Watauga County Centennial: Daniel Boone
Photographs collected by Historic Boone and housed at Watauga County Public Library are now available online through the North Carolina Digital Heritage Center. Historic Boone, formed in 1994, is a nonprofit organization dedicated to the collection, preservation, and exhibition of materials related to the history of Boone, North Carolina. The photographs depict life in and around Boone from the 1880s through the 1990s.
The collection covers a wide variety of subjects. In addition to portraits of long-time residents, there are aerial and landscape photographs of the town. Group portraits of students and civic groups are plentiful as are photos of historic buildings, some of which are no longer standing. Streetscapes are also well represented while a number of photographs document the 1949 Watauga County Centennial Celebration. Anyone with an interest in the history of Boone or Watauga County should find this collection helpful.
More information about Historic Boone is available here.
Grandfather Mountain Operation
The Alamance Gleaner’s News Snapshots of the Week for July 9, 1914 included details of the assassination of Archduke Franz Ferdinand and his wife.
The notice of the Archduke’s assassination published by The Enterprise, The Hickory Democrat, and The Roanoke Beacon.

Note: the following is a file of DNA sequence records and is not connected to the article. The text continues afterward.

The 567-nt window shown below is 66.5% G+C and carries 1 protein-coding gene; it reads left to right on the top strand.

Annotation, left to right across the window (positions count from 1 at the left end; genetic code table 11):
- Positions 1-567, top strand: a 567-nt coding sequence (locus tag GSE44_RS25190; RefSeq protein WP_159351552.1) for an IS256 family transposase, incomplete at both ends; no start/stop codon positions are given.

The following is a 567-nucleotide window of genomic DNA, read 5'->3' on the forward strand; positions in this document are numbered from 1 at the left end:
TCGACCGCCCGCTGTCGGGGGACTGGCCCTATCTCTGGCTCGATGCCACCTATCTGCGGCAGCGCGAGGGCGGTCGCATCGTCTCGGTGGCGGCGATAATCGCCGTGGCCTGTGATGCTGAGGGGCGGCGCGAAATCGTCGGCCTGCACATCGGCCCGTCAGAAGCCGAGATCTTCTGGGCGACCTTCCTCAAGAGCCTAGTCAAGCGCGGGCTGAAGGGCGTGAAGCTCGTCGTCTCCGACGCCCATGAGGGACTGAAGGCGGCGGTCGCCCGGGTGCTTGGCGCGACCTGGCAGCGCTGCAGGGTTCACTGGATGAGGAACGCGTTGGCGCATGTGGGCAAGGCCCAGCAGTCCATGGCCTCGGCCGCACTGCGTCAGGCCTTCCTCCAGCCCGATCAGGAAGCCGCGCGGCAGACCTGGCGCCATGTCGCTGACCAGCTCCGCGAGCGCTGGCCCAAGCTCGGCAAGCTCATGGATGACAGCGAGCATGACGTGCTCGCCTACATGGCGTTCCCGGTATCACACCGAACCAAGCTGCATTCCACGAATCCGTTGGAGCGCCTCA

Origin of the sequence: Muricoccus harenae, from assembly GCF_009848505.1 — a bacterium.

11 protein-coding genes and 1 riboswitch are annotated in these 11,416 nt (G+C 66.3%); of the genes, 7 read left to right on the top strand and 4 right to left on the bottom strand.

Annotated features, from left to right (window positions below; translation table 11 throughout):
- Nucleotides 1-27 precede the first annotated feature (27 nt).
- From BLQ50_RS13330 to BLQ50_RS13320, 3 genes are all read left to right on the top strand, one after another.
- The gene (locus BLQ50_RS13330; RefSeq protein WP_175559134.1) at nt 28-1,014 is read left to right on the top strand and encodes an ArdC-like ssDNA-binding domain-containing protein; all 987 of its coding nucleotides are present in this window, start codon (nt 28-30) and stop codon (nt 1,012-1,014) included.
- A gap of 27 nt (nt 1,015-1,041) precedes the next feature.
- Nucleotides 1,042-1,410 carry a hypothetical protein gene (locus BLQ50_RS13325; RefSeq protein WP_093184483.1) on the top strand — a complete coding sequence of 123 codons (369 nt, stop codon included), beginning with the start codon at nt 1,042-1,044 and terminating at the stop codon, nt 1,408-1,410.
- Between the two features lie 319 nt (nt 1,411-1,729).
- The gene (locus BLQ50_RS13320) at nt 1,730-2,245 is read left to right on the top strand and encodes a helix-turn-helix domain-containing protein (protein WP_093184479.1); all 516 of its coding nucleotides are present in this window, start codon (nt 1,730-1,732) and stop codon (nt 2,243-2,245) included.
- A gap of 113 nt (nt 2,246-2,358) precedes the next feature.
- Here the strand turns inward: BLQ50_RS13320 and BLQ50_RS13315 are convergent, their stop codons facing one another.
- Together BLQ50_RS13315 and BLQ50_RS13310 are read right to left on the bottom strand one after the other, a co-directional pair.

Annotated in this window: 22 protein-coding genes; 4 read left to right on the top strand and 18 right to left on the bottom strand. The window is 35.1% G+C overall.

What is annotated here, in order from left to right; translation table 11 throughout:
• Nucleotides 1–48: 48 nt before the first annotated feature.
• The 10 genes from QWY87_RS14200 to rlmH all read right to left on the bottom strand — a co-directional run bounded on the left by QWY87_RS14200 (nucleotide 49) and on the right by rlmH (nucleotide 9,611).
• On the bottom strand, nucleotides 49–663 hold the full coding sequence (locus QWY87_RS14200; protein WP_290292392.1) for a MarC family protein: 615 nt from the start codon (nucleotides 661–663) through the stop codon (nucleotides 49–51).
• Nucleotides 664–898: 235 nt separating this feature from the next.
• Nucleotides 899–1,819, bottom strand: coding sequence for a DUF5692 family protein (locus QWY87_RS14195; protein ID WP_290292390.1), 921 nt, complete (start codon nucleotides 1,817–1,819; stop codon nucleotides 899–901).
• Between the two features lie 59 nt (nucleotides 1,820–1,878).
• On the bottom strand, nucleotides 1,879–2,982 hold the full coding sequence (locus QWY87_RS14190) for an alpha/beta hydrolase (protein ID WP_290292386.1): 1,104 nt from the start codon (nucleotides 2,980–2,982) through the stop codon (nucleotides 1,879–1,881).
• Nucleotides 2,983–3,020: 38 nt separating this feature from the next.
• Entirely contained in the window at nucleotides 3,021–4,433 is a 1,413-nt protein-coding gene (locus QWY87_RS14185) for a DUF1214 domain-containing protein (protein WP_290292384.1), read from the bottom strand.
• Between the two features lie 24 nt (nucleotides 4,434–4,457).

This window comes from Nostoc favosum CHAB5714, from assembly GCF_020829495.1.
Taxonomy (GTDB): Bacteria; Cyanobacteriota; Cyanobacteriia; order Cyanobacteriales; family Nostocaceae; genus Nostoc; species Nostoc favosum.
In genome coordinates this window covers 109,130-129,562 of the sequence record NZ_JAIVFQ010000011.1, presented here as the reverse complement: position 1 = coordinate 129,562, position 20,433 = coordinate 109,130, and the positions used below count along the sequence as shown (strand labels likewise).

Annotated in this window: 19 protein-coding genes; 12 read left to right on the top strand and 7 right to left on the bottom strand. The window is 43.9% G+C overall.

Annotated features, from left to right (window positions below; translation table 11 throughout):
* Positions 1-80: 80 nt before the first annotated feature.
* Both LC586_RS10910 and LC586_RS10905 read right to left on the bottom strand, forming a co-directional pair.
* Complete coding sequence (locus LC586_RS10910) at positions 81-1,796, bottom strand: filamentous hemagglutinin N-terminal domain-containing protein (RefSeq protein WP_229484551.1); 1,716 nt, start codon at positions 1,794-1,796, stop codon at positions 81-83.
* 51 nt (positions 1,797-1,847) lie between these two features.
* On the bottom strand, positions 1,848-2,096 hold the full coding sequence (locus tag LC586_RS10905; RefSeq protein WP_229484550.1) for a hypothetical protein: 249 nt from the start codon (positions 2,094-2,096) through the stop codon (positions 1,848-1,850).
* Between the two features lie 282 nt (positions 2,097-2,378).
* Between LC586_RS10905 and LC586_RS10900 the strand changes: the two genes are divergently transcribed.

One hundred years ago, on June 28, 1914, the Archduke of Austria and his wife were assassinated by Gavrilo Princip, a member of the nationalist group Mlada Bosna (Young Bosnia). Many historians cite this incident as one of the first of several events which led to World War I. In commemoration of the war’s centennial, the staff at the North Carolina Digital Heritage Center will post occasional blog entries which examine the way in which the conflict was covered by newspapers across the state. Blog posts will focus in particular on how the war affected communities in North Carolina. Of the newspapers made available online by Digital NC, ten were in print during the war, each published once per week:
July 2 notice of the Archduke’s assassination from The Courier (Asheboro).
The Archduke’s assassination received mention in several of these papers. The Enterprise, The Hickory Democrat, and The Roanoke Beacon all printed the same column, shown above. Since the assassination occurred on a Sunday, the news had time to cross the ocean and reach editors before the weekly editions were published on Thursday and Friday. However, The Alamance Gleaner did not alert their readers to the event until the following week when it was included in the syndicated News Snapshots of the week (see top of post).
Throughout July, tensions in Europe continued to escalate. By the end of the month, Austria-Hungary had declared war on Serbia and in early August, Germany declared war on Russia, France, and Belgium. This led to Britain’s August 4 declaration of war against Germany.